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Insurance Co. Finds Vaccination Side Effects Under-Reported by 1000% by David Boos

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Insurance Co. Finds Vaccination Side Effects Under-Reported by 1000%

On February 23rd, the head of the German health insurance company BBK ProVita, Andreas Schöfbeck, released a letter directed at the German control authority at the Paul-Ehrlich-Institut (PEI) in which he expressed his concerns about the amount of side effects related to COVID vaccinations. Based on the data of BBK ProVita, 217,000 of their 11 million clients had to receive treatment for side effects of COVID vaccinations, approximately 2%. The PEI’s official numbers are significantly lower. They reported only 244,576 injury cases out of 61,4 million vaccinated citizens in Germany, approximately 0.4%. Those numbers indicate that side effects of vaccinations may be more than 5 times more prevalent than reported.

READ the English translation of the letter here.

But since the data analysis of the BBK only covered a period of roughly 7½ months, the real number of affected could be significantly higher, since the report of the PEI covers the complete duration of the vaccination campaign, which amounts to 14 months. “According to our calculations,” Schöfbeck said in an interview with Die Welt, “we consider it realistic that up to 400,000 of our clients had to be treated for side effects.” Extrapolated to the total population of Germany, the amount of people affected by side effects runs up to 3 million—more than 10 times the number reported by the PEI. 

If these calculations are valid, the PEI report has underestimated vaccination injury by 1000%.

The discrepancy is not necessarily due to maleficence. For Schöfbeck, the error can be explained by the reporting system. He points out that “doctors are not being paid for reporting side effects of the vaccination.” Furthermore, the reporting process is “very time consuming,” making it “impossible to report everything.”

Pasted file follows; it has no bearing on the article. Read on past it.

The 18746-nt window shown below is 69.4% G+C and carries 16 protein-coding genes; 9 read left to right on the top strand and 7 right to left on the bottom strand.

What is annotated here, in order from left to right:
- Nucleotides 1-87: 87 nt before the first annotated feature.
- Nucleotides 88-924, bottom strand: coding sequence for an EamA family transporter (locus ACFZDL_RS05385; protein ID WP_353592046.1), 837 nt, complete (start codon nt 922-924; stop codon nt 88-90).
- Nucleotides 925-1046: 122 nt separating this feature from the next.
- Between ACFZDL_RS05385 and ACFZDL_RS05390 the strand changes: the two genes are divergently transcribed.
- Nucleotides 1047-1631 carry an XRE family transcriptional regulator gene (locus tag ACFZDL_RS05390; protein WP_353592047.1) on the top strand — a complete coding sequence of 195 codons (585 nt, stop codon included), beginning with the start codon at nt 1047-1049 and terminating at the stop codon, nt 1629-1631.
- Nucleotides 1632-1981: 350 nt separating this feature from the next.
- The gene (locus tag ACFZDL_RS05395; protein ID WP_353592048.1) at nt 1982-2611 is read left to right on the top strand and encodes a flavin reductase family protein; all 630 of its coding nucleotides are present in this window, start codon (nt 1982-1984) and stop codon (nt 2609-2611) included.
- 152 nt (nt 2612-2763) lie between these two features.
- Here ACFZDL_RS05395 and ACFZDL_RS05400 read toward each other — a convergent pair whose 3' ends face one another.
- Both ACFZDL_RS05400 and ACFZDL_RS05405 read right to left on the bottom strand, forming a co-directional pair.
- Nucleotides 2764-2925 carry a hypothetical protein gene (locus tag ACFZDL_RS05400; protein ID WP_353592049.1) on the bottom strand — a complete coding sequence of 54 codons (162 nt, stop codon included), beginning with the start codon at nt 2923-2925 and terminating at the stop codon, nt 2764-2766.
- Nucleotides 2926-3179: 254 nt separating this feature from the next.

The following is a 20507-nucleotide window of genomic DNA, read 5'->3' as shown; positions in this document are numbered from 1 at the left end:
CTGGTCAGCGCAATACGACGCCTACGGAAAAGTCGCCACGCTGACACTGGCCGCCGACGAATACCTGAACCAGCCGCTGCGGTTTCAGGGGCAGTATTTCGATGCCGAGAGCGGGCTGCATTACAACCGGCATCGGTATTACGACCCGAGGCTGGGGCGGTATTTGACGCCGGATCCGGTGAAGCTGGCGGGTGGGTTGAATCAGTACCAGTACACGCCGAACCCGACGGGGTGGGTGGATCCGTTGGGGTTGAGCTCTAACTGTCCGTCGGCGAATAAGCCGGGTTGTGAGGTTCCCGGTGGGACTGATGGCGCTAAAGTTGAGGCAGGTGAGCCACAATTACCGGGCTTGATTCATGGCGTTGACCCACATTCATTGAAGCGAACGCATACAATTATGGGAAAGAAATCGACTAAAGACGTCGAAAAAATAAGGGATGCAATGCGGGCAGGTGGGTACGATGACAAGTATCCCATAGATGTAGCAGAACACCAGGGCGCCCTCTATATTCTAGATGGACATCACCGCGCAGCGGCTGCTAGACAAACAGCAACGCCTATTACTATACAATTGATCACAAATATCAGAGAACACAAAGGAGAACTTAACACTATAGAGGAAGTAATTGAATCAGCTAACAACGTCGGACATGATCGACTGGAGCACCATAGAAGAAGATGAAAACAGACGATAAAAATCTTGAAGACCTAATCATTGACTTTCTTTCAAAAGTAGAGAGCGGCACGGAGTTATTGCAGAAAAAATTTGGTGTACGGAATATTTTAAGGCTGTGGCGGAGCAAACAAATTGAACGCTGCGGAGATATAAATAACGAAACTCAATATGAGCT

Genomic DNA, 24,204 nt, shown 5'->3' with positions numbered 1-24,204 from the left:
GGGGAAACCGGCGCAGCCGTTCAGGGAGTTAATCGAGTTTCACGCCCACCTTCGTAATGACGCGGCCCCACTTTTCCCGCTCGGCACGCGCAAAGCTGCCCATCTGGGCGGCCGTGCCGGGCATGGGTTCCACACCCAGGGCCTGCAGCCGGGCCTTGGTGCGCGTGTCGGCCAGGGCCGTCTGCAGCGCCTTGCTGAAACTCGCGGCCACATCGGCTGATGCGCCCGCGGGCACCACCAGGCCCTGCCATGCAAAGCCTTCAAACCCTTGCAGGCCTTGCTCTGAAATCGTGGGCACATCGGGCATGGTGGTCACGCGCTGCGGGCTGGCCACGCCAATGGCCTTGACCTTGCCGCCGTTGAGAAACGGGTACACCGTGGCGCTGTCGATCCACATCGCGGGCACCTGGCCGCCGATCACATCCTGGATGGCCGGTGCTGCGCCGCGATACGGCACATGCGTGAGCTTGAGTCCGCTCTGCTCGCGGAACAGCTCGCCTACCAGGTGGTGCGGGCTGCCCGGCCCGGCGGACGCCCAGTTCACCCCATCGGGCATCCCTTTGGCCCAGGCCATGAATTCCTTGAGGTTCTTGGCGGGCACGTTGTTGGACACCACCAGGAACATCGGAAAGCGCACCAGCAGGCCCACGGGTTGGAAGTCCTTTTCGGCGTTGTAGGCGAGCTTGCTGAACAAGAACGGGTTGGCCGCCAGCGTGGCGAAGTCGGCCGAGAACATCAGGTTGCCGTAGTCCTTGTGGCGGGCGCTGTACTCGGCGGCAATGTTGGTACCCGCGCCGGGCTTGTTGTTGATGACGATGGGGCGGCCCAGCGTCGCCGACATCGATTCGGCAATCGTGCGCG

Schöfbeck sent his letter to various institutions, since he considers the miscalculation “intensely alarming” and “ethically wrong not to talk about it.” 

“Human lives might be at stake,” Schöfbeck said. 

Schöfbeck contacted the Paul-Ehrlich-Institut via a letter on February 21st. Understanding the urgency of his findings, he demanded a response by February 23rd, 6pm. After the deadline had passed unanswered, he went public with his findings.

Schöfbeck’s letter is not the only one of its kind to be ignored by German authorities in the Paul-Ehrlich-Institut. As we recently reported, an open letter by five German chemistry professors was directed to the PEI, presenting a series of urgent questions regarding, among other things, the quality control of vaccine batches. These chemists speculated that bad batches might have been related to increased vaccination side effects.

These letters are timely, and the evidence they present may alter the course of a heated discussion surrounding mandatory vaccination in Germany. While some contact restrictions are being loosened, mandatory vaccination is still not off the table. However, concerns surrounding the side effects of the vaccination are quickly becoming a major argument against such a mandate. 

Bringing the risk of COVID vaccine injury to public knowledge, alongside the gathering evidence of diminishing returns of multiple vaccinations may be the only chance for Germans to regain their freedoms.

David Boos is an organist, documentary filmmaker, and writer for The European Conservative and other publications.


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